The time has come for drinkers to have a voice on the role alcohol plays in their lives says Byron Davies.

The freedom to enjoy a good drink is a wonderful thing. The first sip of a beer after a long day’s hard work is something we look forward to as we switch our minds off from the stresses and strains of everyday office politics, traffic jams, delayed trains home and rotten news headlines. Or perhaps, the freedom to share an important moment over a few drinks with loved ones to celebrate a big birthday, a wedding or even a football result you’ll want to remember forever.

Most of us can conjure up those fond memories which stick with us forever. However, not everybody wants you to enjoy those moments over your favourite tipple. Because the increasing presence of the anti alcohol lobby has dominated some of that rotten news, and is now starting to influence government decisions. Reading headlines about ‘Drunk Britain’ and the perils of alcohol can leave a nasty taste in your mouth; and trust me, it isn’t the beer. But while so called ‘experts’ from the anti booze brigade are telling you that all drinking is bad for you, who is taking the time to ask you, the consumer, what you think?

That is where Drinkers’ Voice comes into play. We are an alcohol consumer organisation which seeks to give the UK’s drinkers the chance to share their views on the role which alcohol plays in their life. Whether you prefer a pint in the pub or a glass of wine over dinner at home, we want you to have your say about why having that freedom to drink is important to your lifestyle.

And it isn’t just about freedoms; it’s about our health too. Decades of research has shown that drinking moderately is better for us than abstaining altogether. It also shows that alcohol is good for our heart health, lowering our risk of cardiovascular disease in particular. While these are facts, it isn’t often we read about them when we pick up a newspaper or scroll through news headlines online. We just aren’t given the full facts, and instead, we are told that there is no safe level of drinking, and that all alcohol is bad for us.

The power of Drinkers’ Voice means that the way that we speak and think about alcohol doesn’t have to be dictated to us, but for the first time we now have a vehicle to share our views about the role alcohol plays in our life, for good and for bad. It is important that people know the full truths about alcohol before they choose whether or not to have another drink. The current case, where people increasingly accept the rhetoric that all alcohol is bad for us is not only inaccurate, but it has dangerous implications for our health. If one drink is bad, then why not have three, four, five more?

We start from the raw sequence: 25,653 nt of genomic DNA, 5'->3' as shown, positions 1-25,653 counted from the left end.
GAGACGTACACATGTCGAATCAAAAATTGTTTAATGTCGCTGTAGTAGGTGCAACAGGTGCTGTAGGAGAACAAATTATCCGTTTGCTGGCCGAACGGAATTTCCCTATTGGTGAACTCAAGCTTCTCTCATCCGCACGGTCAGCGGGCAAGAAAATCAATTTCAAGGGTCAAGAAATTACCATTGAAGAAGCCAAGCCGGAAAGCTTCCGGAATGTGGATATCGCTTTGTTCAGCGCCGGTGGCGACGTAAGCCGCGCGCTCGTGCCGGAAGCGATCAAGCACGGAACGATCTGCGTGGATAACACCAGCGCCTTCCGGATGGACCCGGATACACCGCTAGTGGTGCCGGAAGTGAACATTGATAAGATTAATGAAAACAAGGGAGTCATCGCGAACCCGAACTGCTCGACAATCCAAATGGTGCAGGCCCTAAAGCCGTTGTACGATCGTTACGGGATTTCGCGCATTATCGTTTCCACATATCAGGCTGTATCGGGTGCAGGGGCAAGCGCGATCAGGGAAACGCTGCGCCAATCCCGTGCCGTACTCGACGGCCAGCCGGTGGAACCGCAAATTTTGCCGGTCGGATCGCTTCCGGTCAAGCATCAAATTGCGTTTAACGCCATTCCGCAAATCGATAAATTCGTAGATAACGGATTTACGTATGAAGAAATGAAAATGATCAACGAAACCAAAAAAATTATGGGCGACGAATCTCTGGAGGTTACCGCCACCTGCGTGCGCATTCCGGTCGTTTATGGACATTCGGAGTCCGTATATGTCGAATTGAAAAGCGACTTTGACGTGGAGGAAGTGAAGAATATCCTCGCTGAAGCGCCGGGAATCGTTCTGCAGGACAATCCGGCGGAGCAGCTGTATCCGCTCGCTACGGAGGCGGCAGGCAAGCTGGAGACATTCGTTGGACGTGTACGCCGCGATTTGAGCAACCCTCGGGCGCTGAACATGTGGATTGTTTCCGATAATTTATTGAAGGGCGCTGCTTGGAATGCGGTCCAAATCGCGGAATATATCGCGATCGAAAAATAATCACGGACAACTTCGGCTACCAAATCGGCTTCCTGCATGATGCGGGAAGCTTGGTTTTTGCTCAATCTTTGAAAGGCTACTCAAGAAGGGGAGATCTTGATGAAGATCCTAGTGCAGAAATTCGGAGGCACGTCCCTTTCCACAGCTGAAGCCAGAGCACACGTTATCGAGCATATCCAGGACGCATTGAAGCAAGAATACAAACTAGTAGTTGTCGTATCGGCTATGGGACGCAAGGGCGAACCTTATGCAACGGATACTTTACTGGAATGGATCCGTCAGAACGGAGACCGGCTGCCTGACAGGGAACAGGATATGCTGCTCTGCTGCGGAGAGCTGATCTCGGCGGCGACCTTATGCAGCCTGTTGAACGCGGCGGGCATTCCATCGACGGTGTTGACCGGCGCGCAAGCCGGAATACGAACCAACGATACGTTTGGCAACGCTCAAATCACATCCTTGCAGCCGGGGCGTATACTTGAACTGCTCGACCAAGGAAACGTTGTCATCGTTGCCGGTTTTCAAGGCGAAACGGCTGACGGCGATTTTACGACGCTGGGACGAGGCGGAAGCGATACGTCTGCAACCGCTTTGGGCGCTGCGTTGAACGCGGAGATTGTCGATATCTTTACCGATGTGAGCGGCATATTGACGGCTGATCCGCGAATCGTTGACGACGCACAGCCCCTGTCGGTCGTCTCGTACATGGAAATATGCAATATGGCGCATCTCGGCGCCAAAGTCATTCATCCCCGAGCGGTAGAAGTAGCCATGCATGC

I’m excited by the potential Drinkers’ Voice has in changing the debate on drinking, and I am equally heartened by the support of CAMRA, which has made this organisation possible by offering key advice and seed funding to get us off of the ground. That is why I snapped up the opportunity to go forward as Chair. However, like any new initiative, we are working on a tight purse string, and are now relying on kind donations from those of you who believe this is a cause which is necessary to stop the overpowering, well funded anti-alcohol lobbyists.

Without Drinkers’ Voice, there is every chance that 10 or 20 years down the line, we will see Public Health look to a stack of biased consultation responses and pushy correspondence from the anti-alcohol lobby, and consider positions such as plain packaging, increased taxes and restricted access to alcohol purchasing to be those that represent the views of the general public. However, with the power of our united voice echoing across the country, with a supporters network built over the years to come, embedded in communities and in the ears of politicians, future governments will be forced to listen to our case: Drinking in moderation is good for us, so give us the whole truth.

If you’re as passionate as I am about the difference we can make, I’d ask that you be part of the newest consumer organisation and donate your next round to Drinkers’ Voice by pledging on the website www.drinkersvoice.org.uk.

You can also follow Drinkers’ Voice on Twitter: @DrinkersVoiceUK And on Facebook: www.facebook.com/DrinkersVoiceUK

Byron Davies is the first chair of the new alcohol consumer organisation, Drinkers’ Voice. A former MP, he was also a Metropolitan Police Officer. Drinkers’ Voice is independent from industry influence, and is instead relying on funding from members of the public.

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